When interior design matters: inside the Serious Illness Conversation room
October 16th, 2019 Articles
When Omer Casher flew to Montreal from the United Kingdom to have a Serious Illness Conversation about his terminally ill mom, he braced himself for the worst. The hour-long discussion was going to broach difficult topics – convalescence, rehabilitation, palliative care – but which option was best for his beloved parent? Omer crossed the doors of the internal medicine unit at the Montreal General Hospital (MGH) of the McGill University Health Centre (MUHC), with a racing chest, but an unexpected calmness overcame him when he stepped inside the room.
“The first thing I noticed was the colour on the walls,” he recalls. “It was warm, and very different from your usual hospital setting.”
Unbeknownst to Omer, Christina Miousse, nurse manager with over 30 years’ experience at the MUHC, had just revamped the space from office to designated Serious Illness Conversation room.
“I wanted to give families a place that felt intentional,” Christina explains. “I want them to feel like the medical team has come to their home.”
With the help of the MGH Patients’ Committee, Christina’s dream became a reality.
Like a living room
Inside the Serious Illness Conversation room, the glow of café-coloured paint conjures an ambiance of security. Black leather seating provides a sophisticated touch, and matching coffee and end tables add a depth of familiarity. Scenic photography and accent pieces ornament every corner. Then there’s Omer’s favourite part, the window.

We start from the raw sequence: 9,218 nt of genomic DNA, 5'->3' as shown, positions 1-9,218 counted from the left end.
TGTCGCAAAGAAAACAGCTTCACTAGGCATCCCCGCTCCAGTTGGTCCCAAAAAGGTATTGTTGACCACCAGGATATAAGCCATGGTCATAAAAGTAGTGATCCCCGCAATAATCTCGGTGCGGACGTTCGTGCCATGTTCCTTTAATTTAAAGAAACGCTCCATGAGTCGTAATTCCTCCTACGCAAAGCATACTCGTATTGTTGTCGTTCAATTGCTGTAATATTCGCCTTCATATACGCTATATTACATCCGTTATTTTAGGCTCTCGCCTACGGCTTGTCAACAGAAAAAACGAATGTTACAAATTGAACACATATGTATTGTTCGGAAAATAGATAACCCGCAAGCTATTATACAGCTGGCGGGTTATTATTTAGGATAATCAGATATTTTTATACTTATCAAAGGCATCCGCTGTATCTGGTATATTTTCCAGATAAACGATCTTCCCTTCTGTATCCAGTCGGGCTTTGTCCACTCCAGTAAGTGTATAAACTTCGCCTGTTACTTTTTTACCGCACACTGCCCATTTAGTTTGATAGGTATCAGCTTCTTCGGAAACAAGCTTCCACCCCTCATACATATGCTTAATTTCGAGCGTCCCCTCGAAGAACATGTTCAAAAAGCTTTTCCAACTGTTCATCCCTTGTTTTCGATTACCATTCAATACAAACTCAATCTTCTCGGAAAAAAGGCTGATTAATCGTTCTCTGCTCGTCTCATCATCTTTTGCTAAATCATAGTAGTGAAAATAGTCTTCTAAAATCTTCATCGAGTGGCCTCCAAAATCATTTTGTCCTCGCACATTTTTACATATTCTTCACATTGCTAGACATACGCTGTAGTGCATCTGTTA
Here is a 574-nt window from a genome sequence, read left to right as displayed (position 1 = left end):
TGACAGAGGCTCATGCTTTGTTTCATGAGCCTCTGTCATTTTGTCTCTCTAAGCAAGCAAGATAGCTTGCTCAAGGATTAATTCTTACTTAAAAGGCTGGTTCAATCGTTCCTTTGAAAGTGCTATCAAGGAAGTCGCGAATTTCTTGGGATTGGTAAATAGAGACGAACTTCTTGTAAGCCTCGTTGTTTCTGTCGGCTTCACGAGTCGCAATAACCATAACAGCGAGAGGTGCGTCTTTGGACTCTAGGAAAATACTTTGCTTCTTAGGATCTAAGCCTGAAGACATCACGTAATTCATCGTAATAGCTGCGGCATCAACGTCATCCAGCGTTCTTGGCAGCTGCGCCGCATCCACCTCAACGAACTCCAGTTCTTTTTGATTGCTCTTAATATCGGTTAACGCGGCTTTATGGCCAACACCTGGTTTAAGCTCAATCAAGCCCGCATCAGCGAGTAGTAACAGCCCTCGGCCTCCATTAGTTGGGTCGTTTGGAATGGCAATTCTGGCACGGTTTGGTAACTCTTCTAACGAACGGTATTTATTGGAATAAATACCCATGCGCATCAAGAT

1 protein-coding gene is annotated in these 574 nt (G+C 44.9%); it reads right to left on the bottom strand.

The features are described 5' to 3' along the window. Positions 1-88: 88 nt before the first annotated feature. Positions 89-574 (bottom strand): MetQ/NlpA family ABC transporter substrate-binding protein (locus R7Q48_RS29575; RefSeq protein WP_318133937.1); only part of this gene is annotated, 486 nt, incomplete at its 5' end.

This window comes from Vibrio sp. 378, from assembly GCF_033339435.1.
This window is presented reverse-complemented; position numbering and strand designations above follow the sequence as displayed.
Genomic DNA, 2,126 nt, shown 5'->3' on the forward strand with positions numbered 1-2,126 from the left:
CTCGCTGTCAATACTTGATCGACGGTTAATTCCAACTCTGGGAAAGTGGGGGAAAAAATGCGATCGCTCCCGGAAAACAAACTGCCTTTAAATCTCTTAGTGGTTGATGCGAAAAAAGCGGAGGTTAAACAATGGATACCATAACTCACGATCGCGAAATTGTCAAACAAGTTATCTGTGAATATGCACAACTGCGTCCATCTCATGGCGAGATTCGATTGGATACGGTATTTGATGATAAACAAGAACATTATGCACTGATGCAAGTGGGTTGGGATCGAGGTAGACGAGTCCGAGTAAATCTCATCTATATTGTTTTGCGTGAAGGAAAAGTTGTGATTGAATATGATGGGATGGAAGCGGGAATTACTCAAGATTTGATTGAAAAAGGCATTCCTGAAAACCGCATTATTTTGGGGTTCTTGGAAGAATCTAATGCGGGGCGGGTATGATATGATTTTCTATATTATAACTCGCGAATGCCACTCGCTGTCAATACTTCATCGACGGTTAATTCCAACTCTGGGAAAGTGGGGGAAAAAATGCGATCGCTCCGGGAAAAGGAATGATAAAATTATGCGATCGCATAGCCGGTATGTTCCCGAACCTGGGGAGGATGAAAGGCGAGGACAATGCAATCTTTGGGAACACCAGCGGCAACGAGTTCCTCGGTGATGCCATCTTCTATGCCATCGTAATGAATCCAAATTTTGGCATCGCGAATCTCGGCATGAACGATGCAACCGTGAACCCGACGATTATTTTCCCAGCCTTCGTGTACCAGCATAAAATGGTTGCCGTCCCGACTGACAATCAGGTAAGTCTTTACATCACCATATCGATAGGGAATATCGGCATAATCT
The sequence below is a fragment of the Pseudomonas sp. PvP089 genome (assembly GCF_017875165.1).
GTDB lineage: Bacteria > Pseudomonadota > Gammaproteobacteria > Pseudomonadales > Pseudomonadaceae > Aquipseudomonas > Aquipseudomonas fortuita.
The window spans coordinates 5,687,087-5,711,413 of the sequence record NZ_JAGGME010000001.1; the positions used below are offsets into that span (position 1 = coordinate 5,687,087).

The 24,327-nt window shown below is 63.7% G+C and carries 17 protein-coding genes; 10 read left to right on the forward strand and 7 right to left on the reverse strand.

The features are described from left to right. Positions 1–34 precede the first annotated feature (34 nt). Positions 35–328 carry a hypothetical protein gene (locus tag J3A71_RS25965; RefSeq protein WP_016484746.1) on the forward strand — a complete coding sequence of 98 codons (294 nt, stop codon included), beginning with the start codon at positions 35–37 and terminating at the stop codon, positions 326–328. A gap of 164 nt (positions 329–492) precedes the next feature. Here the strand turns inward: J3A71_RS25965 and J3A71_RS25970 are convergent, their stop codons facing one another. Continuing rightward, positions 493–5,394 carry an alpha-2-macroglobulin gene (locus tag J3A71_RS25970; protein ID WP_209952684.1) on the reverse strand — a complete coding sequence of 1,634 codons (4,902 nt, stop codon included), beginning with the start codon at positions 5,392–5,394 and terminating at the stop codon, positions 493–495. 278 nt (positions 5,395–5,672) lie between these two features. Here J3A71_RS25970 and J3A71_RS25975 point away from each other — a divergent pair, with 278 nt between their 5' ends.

“We were blessed with a gorgeous view of the sky and the trees,” Omer remembers.
When asked if the design of the room made any kind of difference to the conversation, Omer answers a confident yes.
“The atmosphere absolutely made the conversation easier,” he says. “I felt seen and heard by those caring for my mother.”
Before this designated room, Serious Illness Conversations took place all around the unit in conference rooms or in the hallway. Families could find themselves surrounded by medical paraphernalia while discussing the future of a loved one.
“I didn’t like this inconsistent approach,” Christina says. “In this new room, there are no distractions. I hope families feel at ease.”
Compassion in action
Since launching the Serious Illness Conversation room on September 6, Christina realized the space is conducive to other difficult discussions. Now, the room hosts discharge planning and placement issue discussions in addition to Serious Illness Conversations.
“I want to do whatever I can to show families I’m thinking about them,” she says. “We cannot underestimate the deep emotional impact illness has on them.”
This kind of compassion was also demonstrated by the MGH Patients’ Committee, who not only funded the room but showed up early to set up furniture the same day it arrived.
“The endeavour of the MGH Patients’ Committee is to improve the experience of patients and their families during times of hardship,” says Thomas McCutcheon, member of the MGH Patients’ Committee. Thomas also highlights that the committee chose the warm colour on the walls in lieu of the usual hospital white.
It is the MUHC’s sincere wish that all those who find themselves visiting loved ones in our hospitals experience the welcome and respect that the Serious Illness Conversation room fosters.